Anita Beryl, a Ugandan designer, who used the former to present her ‘Futuristic Africa’ collection in August, believes the new normal is “about exploring new ways to reach consumers while keeping their and my team’s safety in mind.” Her show was streamed on YouTube. On why she chose to keep ‘human models’, the couturier says she wanted it to feel and look “as real and possible”. Muzira, who produced the show, explains this well. “The idea of a fashion show is to showcase how a garment will appear on your body, should you choose to buy it. There’s no better way to do this than with real human beings.”
In September, designer Abbas Kaijuka of the brand Kais Divo Collection, unveiled his latest collection, titled ‘Hope’, in a virtual show streamed on Instagram Live. The aptly titled showcase, according to Kaijuka, was a celebration of the resilience of every individual who has fought to end this pandemic.
Like Beryl, Kaijuka too used human models, which according to the designer, was intended to transport the viewer back to when it was normal to walk on the red carpet in a frothy gown with adoring paparazzi flashing away.
Sham Tyra, another designer who just showcased her new collection, preferred to go with the former. Titled ‘Boldly Bold’, the collection was presented with a 3D animation video produced by Kasule Rafael, and featured curvy computer-generated avatars strutting down the runway.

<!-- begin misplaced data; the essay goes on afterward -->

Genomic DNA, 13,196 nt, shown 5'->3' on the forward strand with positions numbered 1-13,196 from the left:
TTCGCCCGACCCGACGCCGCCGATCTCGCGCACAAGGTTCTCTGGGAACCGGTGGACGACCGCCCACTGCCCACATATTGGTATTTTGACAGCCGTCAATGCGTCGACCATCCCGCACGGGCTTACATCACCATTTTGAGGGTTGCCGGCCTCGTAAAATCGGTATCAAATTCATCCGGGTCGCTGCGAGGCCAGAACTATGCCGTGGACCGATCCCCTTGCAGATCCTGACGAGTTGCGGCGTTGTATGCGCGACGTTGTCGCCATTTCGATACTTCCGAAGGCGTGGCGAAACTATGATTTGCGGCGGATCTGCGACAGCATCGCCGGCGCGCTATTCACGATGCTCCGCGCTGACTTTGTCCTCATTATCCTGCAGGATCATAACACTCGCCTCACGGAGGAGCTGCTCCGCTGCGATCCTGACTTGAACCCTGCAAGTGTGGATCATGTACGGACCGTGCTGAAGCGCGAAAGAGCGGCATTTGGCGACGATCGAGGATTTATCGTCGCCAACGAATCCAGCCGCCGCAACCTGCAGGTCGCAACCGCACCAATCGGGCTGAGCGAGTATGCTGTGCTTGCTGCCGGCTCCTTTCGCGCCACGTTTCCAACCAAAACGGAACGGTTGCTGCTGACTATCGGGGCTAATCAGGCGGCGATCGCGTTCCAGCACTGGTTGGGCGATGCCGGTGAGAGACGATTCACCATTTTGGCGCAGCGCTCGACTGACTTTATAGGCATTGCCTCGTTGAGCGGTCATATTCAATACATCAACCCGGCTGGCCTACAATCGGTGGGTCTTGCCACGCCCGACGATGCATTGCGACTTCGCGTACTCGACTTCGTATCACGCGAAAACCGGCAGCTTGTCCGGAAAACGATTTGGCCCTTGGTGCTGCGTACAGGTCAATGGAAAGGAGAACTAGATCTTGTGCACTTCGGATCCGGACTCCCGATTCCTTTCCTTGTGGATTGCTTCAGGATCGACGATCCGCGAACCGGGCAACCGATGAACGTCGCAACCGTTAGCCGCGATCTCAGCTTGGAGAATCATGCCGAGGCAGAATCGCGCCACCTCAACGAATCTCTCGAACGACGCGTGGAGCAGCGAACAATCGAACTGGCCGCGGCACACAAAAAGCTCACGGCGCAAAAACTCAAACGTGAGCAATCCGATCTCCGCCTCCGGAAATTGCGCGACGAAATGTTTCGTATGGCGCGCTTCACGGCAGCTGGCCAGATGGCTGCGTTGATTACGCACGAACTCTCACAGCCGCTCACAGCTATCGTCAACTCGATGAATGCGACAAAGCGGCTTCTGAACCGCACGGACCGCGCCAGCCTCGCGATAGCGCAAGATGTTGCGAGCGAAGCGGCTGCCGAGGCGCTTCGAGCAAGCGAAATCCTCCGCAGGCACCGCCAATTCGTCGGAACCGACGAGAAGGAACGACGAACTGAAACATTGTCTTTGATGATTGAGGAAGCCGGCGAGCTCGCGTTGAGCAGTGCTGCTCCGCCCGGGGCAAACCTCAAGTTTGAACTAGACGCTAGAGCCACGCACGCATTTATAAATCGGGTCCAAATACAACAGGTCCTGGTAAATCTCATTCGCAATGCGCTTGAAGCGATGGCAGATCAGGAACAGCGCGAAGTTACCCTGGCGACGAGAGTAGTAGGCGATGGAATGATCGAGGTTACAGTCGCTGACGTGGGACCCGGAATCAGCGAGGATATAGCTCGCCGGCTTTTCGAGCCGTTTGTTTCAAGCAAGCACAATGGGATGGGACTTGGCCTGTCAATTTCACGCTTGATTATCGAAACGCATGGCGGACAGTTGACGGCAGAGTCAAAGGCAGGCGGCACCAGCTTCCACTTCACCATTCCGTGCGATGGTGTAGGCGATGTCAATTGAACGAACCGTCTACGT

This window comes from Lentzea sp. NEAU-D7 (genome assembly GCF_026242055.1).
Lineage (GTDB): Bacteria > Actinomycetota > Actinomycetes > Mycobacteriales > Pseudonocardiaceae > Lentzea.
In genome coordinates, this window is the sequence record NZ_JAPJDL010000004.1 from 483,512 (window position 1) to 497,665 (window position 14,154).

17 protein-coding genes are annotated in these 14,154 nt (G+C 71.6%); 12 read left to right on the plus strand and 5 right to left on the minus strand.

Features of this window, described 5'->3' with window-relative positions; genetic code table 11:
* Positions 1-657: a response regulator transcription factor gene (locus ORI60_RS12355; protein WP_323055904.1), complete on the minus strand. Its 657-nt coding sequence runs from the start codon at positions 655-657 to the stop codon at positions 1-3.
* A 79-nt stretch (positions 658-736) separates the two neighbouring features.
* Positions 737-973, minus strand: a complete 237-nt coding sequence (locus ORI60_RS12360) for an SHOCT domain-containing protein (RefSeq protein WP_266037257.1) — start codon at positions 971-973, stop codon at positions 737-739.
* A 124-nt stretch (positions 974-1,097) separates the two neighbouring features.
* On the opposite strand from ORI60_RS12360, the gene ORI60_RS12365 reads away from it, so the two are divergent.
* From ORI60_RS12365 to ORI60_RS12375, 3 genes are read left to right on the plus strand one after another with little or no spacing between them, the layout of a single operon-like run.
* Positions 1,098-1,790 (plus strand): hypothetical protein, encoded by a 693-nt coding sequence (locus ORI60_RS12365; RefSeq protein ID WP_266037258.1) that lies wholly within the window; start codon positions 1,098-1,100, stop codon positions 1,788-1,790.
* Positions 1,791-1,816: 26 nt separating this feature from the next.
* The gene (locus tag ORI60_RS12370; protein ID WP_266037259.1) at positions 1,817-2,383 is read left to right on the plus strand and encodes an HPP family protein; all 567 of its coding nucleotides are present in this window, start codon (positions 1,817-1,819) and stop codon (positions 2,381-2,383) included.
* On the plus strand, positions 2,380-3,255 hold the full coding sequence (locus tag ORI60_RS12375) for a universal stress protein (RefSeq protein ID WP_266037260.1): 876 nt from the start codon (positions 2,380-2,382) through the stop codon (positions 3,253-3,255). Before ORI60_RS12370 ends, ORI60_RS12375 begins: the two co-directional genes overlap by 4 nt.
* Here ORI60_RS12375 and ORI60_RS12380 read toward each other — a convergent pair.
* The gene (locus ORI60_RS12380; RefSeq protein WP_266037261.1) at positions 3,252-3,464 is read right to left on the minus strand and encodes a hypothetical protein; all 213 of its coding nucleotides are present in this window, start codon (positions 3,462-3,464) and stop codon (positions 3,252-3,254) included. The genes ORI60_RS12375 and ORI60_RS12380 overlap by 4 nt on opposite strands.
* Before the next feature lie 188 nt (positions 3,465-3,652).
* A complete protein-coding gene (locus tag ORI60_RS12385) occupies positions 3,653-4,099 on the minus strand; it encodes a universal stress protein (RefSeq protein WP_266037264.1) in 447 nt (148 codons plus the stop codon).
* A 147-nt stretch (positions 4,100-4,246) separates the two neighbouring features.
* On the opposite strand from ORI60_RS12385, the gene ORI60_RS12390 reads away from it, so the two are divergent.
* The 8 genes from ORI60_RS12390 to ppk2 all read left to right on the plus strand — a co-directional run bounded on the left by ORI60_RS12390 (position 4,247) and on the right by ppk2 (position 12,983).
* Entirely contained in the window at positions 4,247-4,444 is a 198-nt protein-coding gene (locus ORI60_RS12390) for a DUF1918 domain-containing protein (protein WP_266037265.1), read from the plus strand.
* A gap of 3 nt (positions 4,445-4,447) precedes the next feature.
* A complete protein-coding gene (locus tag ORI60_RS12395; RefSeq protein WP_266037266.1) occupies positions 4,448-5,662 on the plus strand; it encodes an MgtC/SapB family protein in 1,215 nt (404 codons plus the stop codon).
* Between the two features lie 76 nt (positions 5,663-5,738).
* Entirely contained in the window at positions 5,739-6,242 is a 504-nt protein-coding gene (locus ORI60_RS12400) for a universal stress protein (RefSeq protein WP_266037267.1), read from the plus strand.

Unlike Beryl’s, this one had about 30 people in attendance who watched in awe on giant screens during the presentation at Kampala Serena Hotel.
Interestingly, this world of avatars is so big that it has its own supermodel. Shudu, the world’s first computer-generated supermodel, boasts of more than 200,000 followers on Instagram, and countless appearances in big name fashion publications. And yes, she gets paid for all her gigs.
We cannot fail to talk about Congolese designer Hanifa Mvuemba, whose viral show had the entire collection appearing in 3D, with clothes swimming in the air nonchalantly like they are being worn by invisible models or ghosts. The show streamed on Instagram live and was watched by thousands of viewers across the globe.
It is not just digitally-created avatars that are trying to replace ‘human runway models’. Jeremy Scott took it a notch higher by letting tiny puppets model his latest collection for Moschino.
Unlike Muzira, Nsubuga believes virtual shows have posed a serious challenge on their business.
“We have indeed felt the pinch because fashion shows have been bringing in a lot of work for our models,” he says. After her Gucci show, Anena was lucky to return to Uganda safely before lockdown and has been home since. “She’s organising herself very well for the next coming fashion season since she now has free time on her.”